To support innovative approaches for the development, manufacture, and quality control (QC) of medicines, along with new technologies, digitalization, novel materials, and novel devices for patients in the European Union, the European Medicines Agency (EMA) formed the Quality Innovation Expert Group (QIG).
Eight members of the QIG, which was established in September 2022 and reports to the Quality Domain of EMA’s working party organisation, have backgrounds in chemical, biological, and good manufacturing practise (GMP) inspections. The organisation will make sure that the European drug regulatory network maintains its innovative momentum, identifies and fills in regulatory framework gaps, and gives new technology developers more predictability. The group will serve as a forum for discussion and engagement among EU regulators, stakeholders, including academia and industry, and the EU regulatory network, such as the EU Innovation Network. To assist the convergence of worldwide regulatory standards, close coordination with foreign partners will be another goal.
The EMA states that the QIG will do the following to support quality control of medicines:
- Provide a forum for developers to debate novel approaches to drug development, production, and/or control.
- Create instructions for cutting-edge production and quality technologies.
- Participate in training sessions or workshops on pharmaceutical quality for EU evaluators and GMP inspectors.
Identifying novel emerging technologies that are expected to have an impact on regulatory decision-making in the medium to long term is another responsibility, as is developing suitable regulatory reactions in advance as these technologies develop.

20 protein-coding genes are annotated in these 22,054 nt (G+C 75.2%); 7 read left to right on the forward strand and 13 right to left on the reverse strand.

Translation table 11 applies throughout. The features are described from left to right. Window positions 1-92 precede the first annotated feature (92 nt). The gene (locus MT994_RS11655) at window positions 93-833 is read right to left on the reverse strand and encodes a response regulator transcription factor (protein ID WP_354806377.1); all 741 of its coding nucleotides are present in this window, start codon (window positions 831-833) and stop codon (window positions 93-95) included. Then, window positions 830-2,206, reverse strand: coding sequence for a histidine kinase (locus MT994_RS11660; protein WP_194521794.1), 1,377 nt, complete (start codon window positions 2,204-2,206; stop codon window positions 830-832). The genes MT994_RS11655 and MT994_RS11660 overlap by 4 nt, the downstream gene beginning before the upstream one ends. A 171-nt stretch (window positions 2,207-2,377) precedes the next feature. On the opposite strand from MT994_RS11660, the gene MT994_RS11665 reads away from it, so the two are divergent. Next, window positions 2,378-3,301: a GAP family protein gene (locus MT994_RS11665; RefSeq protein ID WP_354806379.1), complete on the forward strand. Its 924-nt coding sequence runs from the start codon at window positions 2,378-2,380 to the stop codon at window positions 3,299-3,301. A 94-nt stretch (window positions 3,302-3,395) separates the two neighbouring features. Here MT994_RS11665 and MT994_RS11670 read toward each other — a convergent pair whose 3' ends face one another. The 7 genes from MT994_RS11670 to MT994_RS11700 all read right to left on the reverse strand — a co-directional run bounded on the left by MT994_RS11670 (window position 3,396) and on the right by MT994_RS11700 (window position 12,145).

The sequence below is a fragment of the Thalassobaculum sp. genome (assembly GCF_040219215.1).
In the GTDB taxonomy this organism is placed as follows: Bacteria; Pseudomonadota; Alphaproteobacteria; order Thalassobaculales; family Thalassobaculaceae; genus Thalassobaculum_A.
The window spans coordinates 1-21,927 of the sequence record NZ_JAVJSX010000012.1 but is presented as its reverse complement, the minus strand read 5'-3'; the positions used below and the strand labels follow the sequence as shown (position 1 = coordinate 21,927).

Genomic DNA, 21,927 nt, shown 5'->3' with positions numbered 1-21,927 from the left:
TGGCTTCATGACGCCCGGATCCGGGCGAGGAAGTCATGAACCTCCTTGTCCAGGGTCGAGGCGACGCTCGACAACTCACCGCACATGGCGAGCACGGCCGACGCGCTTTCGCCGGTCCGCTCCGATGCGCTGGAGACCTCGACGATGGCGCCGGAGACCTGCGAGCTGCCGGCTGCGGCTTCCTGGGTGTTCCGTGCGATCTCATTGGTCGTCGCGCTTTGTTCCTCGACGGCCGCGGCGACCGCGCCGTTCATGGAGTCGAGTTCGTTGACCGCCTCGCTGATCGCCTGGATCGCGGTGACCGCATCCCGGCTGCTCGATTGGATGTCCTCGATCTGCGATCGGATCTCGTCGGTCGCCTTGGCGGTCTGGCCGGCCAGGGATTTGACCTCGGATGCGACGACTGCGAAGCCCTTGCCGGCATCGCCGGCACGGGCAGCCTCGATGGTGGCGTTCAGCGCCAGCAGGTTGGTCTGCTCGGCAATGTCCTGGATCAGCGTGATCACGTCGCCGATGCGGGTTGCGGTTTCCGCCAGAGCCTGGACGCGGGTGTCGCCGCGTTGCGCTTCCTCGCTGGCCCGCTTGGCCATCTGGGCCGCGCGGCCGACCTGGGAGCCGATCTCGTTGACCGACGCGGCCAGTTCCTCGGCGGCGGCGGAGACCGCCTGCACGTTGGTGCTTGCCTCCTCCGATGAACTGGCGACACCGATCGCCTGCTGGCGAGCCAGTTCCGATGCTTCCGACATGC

The group will contribute to the evaluation of processes used in regulatory submissions that contain these novel technologies, such as scientific recommendations, marketing authorization applications, and pertinent post-authorization lifecycle development.
The regulatory body’s Regulatory Science Strategy to 2025, which outlined important objectives and fundamental suggestions for human pharmaceuticals, will serve as the foundation for the QIG’s activities. These are the strategy’s top five objectives:
- Promoting the integration of science and technology in the creation of pharmaceuticals
- Promoting cooperative evidence development and raising the scientific calibre of assessments
- Partnering with healthcare systems to increase patient-centered access to medications
- Addressing new risks to health, as well as issues with accessibility and treatment
- Promoting and making use of regulatory science research and innovation.